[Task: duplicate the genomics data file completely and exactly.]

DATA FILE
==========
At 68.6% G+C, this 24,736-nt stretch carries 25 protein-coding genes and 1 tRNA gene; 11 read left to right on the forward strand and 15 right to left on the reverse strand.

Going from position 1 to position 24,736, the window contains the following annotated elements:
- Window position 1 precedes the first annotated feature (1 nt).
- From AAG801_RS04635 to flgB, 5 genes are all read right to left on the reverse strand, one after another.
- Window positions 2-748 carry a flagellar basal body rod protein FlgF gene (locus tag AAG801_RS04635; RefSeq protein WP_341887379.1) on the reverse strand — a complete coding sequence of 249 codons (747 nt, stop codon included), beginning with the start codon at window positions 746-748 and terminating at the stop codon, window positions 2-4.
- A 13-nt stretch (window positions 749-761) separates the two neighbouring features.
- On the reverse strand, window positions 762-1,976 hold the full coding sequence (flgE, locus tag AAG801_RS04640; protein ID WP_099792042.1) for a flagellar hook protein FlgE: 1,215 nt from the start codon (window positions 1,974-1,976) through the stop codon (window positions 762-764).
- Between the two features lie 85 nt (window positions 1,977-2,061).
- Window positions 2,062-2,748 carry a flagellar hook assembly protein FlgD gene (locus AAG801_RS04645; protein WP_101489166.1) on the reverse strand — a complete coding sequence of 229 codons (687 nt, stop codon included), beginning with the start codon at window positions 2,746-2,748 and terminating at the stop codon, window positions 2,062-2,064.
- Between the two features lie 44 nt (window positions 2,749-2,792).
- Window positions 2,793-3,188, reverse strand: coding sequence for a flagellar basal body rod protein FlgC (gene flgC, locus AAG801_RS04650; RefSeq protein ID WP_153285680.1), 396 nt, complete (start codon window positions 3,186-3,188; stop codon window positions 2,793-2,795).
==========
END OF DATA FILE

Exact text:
At 68.6% G+C, this 24,736-nt stretch carries 25 protein-coding genes and 1 tRNA gene; 11 read left to right on the forward strand and 15 right to left on the reverse strand.

Going from position 1 to position 24,736, the window contains the following annotated elements:
- Window position 1 precedes the first annotated feature (1 nt).
- From AAG801_RS04635 to flgB, 5 genes are all read right to left on the reverse strand, one after another.
- Window positions 2-748 carry a flagellar basal body rod protein FlgF gene (locus tag AAG801_RS04635; RefSeq protein WP_341887379.1) on the reverse strand — a complete coding sequence of 249 codons (747 nt, stop codon included), beginning with the start codon at window positions 746-748 and terminating at the stop codon, window positions 2-4.
- A 13-nt stretch (window positions 749-761) separates the two neighbouring features.
- On the reverse strand, window positions 762-1,976 hold the full coding sequence (flgE, locus tag AAG801_RS04640; protein ID WP_099792042.1) for a flagellar hook protein FlgE: 1,215 nt from the start codon (window positions 1,974-1,976) through the stop codon (window positions 762-764).
- Between the two features lie 85 nt (window positions 1,977-2,061).
- Window positions 2,062-2,748 carry a flagellar hook assembly protein FlgD gene (locus AAG801_RS04645; protein WP_101489166.1) on the reverse strand — a complete coding sequence of 229 codons (687 nt, stop codon included), beginning with the start codon at window positions 2,746-2,748 and terminating at the stop codon, window positions 2,062-2,064.
- Between the two features lie 44 nt (window positions 2,749-2,792).
- Window positions 2,793-3,188, reverse strand: coding sequence for a flagellar basal body rod protein FlgC (gene flgC, locus AAG801_RS04650; RefSeq protein ID WP_153285680.1), 396 nt, complete (start codon window positions 3,186-3,188; stop codon window positions 2,793-2,795).